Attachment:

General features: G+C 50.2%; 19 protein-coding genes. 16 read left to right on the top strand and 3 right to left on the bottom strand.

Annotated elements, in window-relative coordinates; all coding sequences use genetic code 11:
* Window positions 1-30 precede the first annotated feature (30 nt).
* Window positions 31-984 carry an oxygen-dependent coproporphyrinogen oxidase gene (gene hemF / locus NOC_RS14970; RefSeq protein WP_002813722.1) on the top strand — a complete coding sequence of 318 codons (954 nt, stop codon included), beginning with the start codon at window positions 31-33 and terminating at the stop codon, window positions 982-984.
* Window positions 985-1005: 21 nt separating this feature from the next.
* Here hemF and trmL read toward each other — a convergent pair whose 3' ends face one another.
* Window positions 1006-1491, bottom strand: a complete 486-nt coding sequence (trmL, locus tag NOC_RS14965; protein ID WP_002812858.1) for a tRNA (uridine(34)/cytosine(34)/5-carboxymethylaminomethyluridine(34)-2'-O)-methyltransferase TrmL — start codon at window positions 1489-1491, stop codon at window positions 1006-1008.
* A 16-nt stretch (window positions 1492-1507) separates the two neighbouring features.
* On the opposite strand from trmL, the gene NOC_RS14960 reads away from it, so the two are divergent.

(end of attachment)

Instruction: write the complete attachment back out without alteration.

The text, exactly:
General features: G+C 50.2%; 19 protein-coding genes. 16 read left to right on the top strand and 3 right to left on the bottom strand.

Annotated elements, in window-relative coordinates; all coding sequences use genetic code 11:
* Window positions 1-30 precede the first annotated feature (30 nt).
* Window positions 31-984 carry an oxygen-dependent coproporphyrinogen oxidase gene (gene hemF / locus NOC_RS14970; RefSeq protein WP_002813722.1) on the top strand — a complete coding sequence of 318 codons (954 nt, stop codon included), beginning with the start codon at window positions 31-33 and terminating at the stop codon, window positions 982-984.
* Window positions 985-1005: 21 nt separating this feature from the next.
* Here hemF and trmL read toward each other — a convergent pair whose 3' ends face one another.
* Window positions 1006-1491, bottom strand: a complete 486-nt coding sequence (trmL, locus tag NOC_RS14965; protein ID WP_002812858.1) for a tRNA (uridine(34)/cytosine(34)/5-carboxymethylaminomethyluridine(34)-2'-O)-methyltransferase TrmL — start codon at window positions 1489-1491, stop codon at window positions 1006-1008.
* A 16-nt stretch (window positions 1492-1507) separates the two neighbouring features.
* On the opposite strand from trmL, the gene NOC_RS14960 reads away from it, so the two are divergent.